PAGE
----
"I'm trying to make them understand (that) a head coach, position coach, a coordinator shouldn't have to get up and tell them to get excited about playing a football game," Brooks said, "and that it's more about a team than an individual."
Brooks spent considerable time and effort warning his team about overlooking Ohio, but it didn't work. The Wildcats turned the ball over five times in the second half and gave up 14 fourth-quarter points on their way to their third loss in four games this season.
"Somehow, I've got to get that addressed," Brooks said.
"When you look at that game, even some of our better players didn't play well. I just go back to: We've got to throw it better, we've got to catch it better, we've got to block better and we've got to tackle better.
"Regardless of where our talent level is, regardless of what the numbers problems are, we've got to play better. I've got to find a way to get this team to play up to its capability. No, we're not going to play to the level of Miami or Oklahoma right now because our program isn't at that point, but we can play up to our capability."
If the Wildcats are to experience any success this season, starting with Saturday's home game against a struggling Alabama team, Brooks insists they must find some leadership from within and develop more competition for positions.
"I've had teams where upperclassmen were the clear pacesetters and leaders, and I've had teams where some of the young players have taken on that role when the upperclassmen didn't do it," Brooks said.
"What we need to do now is find out who's going to step into that role on our football team."
SCOUTING THE OFFENSE: The Kentucky offense has struggled in all but one game, a 51-32 victory over Indiana. Throw out that game and the Wildcats are scoring just 6.3 points per game. Still, Kentucky ranks last in the SEC with only eight offensive touchdowns, and 10th in total offense, with 321 yards per game.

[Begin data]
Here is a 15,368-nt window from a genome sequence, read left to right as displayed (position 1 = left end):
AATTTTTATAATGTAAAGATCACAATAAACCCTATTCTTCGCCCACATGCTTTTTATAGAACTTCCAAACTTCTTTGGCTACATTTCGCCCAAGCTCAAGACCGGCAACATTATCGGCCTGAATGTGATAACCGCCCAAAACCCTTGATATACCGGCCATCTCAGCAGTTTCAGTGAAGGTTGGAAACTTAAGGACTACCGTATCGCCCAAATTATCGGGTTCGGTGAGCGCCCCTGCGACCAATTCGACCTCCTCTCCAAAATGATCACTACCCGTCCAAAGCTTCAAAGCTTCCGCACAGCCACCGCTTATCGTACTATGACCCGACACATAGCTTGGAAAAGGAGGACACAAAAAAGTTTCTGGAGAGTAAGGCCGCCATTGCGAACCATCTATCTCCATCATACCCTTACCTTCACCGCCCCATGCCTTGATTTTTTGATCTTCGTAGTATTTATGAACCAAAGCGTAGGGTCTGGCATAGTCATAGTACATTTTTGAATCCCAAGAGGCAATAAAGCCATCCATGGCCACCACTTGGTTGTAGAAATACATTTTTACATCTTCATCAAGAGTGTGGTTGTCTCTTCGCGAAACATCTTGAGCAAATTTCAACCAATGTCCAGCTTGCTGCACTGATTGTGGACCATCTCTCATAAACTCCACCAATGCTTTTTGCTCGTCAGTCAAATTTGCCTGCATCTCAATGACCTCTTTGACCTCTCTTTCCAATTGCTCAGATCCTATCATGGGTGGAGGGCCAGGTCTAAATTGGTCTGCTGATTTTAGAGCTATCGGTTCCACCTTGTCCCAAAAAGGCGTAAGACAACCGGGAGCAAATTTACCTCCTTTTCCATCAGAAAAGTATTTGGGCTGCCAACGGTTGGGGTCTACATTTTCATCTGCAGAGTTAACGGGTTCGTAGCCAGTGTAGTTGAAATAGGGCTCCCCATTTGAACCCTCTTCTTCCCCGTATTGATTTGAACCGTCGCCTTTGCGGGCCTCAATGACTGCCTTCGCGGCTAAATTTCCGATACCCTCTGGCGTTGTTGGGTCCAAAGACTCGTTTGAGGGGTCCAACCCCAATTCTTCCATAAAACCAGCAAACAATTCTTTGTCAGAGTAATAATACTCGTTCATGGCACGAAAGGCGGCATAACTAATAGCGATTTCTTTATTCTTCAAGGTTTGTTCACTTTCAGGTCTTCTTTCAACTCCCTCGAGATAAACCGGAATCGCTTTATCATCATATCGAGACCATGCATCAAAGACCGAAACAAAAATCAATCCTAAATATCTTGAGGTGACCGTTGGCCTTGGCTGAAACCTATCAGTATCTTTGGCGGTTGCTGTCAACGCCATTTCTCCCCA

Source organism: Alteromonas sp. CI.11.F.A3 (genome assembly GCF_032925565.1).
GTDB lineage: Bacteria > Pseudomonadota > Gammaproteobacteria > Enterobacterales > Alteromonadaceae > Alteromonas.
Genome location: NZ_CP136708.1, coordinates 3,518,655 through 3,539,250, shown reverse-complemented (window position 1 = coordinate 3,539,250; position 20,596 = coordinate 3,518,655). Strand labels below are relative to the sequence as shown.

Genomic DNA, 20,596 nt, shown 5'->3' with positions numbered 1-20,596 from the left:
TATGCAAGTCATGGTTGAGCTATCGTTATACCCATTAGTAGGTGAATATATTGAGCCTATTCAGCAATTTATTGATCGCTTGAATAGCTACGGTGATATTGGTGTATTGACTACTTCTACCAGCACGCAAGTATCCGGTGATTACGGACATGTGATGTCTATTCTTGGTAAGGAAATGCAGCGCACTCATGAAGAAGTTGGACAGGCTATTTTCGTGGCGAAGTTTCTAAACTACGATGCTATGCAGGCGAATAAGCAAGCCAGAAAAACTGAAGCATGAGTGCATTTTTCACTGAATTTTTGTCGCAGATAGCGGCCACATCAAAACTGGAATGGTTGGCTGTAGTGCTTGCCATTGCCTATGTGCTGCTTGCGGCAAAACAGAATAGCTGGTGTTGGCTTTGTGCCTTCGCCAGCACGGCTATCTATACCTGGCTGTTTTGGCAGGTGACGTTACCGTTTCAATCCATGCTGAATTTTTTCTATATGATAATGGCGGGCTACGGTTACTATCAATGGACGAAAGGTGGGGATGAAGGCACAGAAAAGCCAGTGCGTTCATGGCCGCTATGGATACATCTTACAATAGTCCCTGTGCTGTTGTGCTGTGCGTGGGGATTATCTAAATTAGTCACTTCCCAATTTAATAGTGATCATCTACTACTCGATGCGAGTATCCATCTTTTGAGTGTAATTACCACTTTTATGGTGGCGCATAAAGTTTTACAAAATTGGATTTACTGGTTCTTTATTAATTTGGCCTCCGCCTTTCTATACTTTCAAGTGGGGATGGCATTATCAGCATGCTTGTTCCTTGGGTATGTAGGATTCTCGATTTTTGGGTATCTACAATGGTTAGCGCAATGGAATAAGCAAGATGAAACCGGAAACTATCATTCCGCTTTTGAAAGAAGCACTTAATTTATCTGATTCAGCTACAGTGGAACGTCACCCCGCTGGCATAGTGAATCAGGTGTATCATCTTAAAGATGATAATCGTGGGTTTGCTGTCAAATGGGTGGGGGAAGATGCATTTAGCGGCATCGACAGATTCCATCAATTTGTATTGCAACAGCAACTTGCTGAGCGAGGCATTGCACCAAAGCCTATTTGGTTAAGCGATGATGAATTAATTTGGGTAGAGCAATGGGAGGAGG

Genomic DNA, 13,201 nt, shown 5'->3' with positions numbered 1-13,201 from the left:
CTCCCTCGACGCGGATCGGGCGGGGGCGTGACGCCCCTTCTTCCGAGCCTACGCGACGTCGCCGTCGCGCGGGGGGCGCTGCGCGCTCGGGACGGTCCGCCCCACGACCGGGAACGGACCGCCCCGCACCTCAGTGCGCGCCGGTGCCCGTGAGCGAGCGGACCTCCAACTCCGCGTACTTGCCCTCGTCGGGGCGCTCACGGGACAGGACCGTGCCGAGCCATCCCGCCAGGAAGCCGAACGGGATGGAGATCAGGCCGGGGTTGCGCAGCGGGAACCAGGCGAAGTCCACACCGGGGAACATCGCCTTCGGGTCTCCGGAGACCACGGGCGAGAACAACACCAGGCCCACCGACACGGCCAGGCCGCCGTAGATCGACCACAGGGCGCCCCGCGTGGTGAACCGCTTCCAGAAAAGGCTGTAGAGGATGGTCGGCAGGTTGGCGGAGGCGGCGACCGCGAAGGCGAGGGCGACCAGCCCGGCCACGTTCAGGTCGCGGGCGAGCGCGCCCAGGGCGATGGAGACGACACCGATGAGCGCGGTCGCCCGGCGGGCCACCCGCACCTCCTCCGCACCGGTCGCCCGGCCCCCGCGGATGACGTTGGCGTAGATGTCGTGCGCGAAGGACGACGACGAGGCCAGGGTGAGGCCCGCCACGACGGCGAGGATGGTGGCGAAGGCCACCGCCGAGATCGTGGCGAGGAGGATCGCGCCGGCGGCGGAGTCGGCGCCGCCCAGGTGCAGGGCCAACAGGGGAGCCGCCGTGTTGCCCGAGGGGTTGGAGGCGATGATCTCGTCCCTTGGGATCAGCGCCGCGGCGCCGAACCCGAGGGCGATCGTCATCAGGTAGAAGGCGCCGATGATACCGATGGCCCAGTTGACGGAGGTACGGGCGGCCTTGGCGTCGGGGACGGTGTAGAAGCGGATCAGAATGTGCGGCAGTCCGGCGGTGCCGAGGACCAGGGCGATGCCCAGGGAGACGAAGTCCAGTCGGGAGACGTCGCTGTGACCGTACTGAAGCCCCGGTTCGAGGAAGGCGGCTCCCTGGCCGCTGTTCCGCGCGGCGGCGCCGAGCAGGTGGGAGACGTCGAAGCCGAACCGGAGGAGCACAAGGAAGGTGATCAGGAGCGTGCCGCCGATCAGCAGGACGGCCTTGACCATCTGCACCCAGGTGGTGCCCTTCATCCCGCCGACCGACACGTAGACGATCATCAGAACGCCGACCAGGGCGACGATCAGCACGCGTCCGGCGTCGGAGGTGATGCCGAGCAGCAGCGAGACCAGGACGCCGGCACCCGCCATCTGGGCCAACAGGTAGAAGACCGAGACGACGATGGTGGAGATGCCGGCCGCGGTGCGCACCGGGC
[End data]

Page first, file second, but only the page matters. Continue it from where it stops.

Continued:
SCOUTING THE DEFENSE: The lack of support from the offense has put additional weight on an uncertain defense that ranks 11th in the SEC in scoring, allowing 27 points per game. It would help if the Wildcats could stop the run, but they also rank last in rushing defense, allowing 197 yards per game. That's not a good sign with Alabama coming to town.
QUOTE TO NOTE: "We will make some changes, but sometimes you don't have as many options as you need to have to make those changes." -- Kentucky coach Rich Brooks.
STRATEGY AND PERSONNEL
THIS WEEK'S GAME: Alabama at Kentucky, Oct. 9 -- Kentucky coach Rich Brooks warned his team not to overlook Ohio last week and the Wildcats still lost 28-16, turning the ball over five times in the second half and allowing 14 fourth-quarter points. Alabama isn't an offensive juggernaut, but don't be surprised if the Crimson Tide simply lines up and tries to run over the Wildcats. Don't be shocked if it works.
PLAYERS TO WATCH: QB Shane Boyd -- With only two touchdown passes, five interceptions, a completion percentage of 51.6 and only 157 yards per game, Boyd doesn't even rank among the SEC's top 12 in passing efficiency. Some of the problem can be attributed to a lack of protection and help from the running game, but Boyd has to do a better job of making good decisions and plays.
LB Chad Anderson -- Anderson, who stands fifth among SEC linebackers with 8.0 tackles per game, is likely to stay busy against Alabama's running game.
DE Sweet Pea Burns -- He hasn't been the same since a preseason knee injury limited his effectiveness. He recorded 72 tackles last season and led the SEC with 18 tackles for losses, but so far this he has only nine tackles, one tackles for loss.
ROSTER REPORT: Backup DE B. Jay Parsons is questionable for the Alabama game with a shoulder injury, but starting OLB Durrell White (jaw) and QB Shane Boyd (shoulder) are expected to play with their injuries.